Stealth taxation: Part IV

 

Discussing taxes and tax policy is a little like watching paint dry, a fact that those who want to increase taxes or create new ones rely on. But the public’s seeming lack of interest is not really about whether they care. It’s more about the complexity and confusion created by the myriad of taxes that are employed to separate them from their money. When they become sufficiently resentful of legislative decisions about taxes, they can react quite aggressively. 

 

America’s politicians and bureaucrats have created more ways to fleece the public than anyone can possibly identify. But that’s no surprise, given that they are able to work at it day in and day out — on our nickel.

The excessive complexities and inequities of the income tax are bad enough but, to me, stealth taxation is even more offensive.

However, there is a slight gleam of hope shining through the fog of legislative hide-and-seek that our politicians and government bureaucrats employ to screen tax initiatives from public view, and people do sometimes fight back.

It’s not always easy to see the relationship between government actions and taxation, but transitioning from an increase in the budget to higher taxes seems like an obvious connection. Increased expenses generally lead to a search for more revenue to pay the bills, and this invariably translates into higher taxes — somehow, some way.

 

In a truly offensive display of political chutzpah, in July 2005 Pennsylvania’s GOP-controlled legislature collaborated with the state’s Democratic governor to sneak a 2 a.m. vote past the public to raise legislative salaries between 16 and 54 percent.

There was no public notice, no review, and no debate. Adding insult to injury, they even managed to circumvent a state constitutional prohibition against midterm pay increases by treating themselves to retroactive expense reimbursements.

But, all’s well that ends well.

When Pennsylvania’s voters got wind of the legislature’s sneak action by the very people who had been elected to represent them, a groundswell of opposition rapidly turned into an outright revolt that a few months later resulted in the repeal of their stealth pay raise, with only one dissenting vote.

In Indiana, the president of the state Senate, a 36-year incumbent who pushed through a bill to give lifetime health insurance benefits to state legislators, was subsequently defeated by a political novice who rode the crest of a wave of public protest into office.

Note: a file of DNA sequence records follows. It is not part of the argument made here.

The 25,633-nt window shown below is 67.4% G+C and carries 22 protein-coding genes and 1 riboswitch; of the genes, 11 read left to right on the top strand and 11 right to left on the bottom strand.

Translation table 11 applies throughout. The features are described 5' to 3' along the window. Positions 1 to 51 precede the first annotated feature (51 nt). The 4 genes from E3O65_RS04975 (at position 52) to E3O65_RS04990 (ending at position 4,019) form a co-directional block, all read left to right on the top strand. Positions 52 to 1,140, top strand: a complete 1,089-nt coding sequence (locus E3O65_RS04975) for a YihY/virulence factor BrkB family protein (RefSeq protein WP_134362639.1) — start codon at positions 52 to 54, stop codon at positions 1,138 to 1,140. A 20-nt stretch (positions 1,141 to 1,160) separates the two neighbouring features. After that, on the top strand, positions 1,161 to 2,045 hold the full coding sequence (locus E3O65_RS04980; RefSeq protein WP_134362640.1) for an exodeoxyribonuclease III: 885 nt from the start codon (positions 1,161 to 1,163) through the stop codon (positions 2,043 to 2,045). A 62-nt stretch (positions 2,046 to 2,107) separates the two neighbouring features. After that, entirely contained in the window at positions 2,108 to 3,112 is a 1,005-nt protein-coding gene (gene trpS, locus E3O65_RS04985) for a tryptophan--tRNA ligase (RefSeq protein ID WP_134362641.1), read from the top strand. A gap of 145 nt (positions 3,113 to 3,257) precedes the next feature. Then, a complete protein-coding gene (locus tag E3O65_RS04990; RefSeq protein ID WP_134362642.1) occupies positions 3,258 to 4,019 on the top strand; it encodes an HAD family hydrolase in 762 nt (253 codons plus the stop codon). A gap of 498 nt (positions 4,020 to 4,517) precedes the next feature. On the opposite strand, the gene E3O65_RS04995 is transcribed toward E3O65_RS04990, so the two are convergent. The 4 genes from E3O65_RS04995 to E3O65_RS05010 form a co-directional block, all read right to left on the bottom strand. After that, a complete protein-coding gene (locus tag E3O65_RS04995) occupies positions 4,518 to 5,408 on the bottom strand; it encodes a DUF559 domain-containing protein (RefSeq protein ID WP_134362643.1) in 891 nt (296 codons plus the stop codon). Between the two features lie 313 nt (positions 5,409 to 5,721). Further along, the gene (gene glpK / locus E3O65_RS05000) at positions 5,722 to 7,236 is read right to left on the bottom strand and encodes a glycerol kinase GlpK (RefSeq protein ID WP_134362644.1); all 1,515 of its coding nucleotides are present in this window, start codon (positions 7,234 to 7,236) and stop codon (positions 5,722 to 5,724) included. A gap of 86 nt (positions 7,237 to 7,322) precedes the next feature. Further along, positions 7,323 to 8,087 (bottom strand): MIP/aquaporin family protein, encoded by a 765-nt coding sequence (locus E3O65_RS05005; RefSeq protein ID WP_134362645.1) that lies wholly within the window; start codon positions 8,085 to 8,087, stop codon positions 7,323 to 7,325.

People tend to feel that trying to resist taxation is hopeless, what with politicians and bureaucrats constantly scheming to find ways of increasing taxes while taxpayers struggle to break free of the web of tax laws that they somehow never seem to be able to understand or control.

And unfortunately, litigating tax issues is well beyond the means of most taxpayers, while the government has unlimited resources on which to draw in pursuit of its claims.

However, Scrivener.net reported on what may be the beginning of a growing trend toward resisting stealth taxes, noting:

“The federal telephone excise tax — enacted as a temporary measure two centuries back to help finance the Spanish-American war — may finally in large part be meeting its demise as the result of evolving markets, bureaucratic punting, and Congressional bungling.”

So, on the face of things, it’s pretty clear — the IRS has been collecting a lot of tax on phone service that it isn’t entitled to. … And in the last year companies have begun asking for that tax back ... and courts have been giving it to them.

Even in the face of a growing tide of resistance, “... the IRS says it’s not going to be paying any refunds soon; it is appealing these cases and hopes to win in the higher courts. Things don’t look so good for it up there either, but with more than $9 billion (and rising) estimated as being at stake, it has reason to fight on.”

 

Although few taxpayers have the resources to challenge the IRS in court, the organized resistance they demonstrated in Pennsylvania and Indiana does show promise.

We may get there yet, but it will take concerted political effort. There is strength in numbers, provided people can be motivated and organized to act in concert.

A beacon of hope was ignited in 1999, when irate taxpayers blanketed the Tennessee state capitol with a parade of cars, horns blaring, to protest the imposition of a first-ever state income tax that was being debated by the legislature. In an embarrassing defeat, the state’s legislators were so intimidated that they adjourned without adopting the new tax — proving that it can be done if taxpayers can get better organized.

But, that’s just my opinion.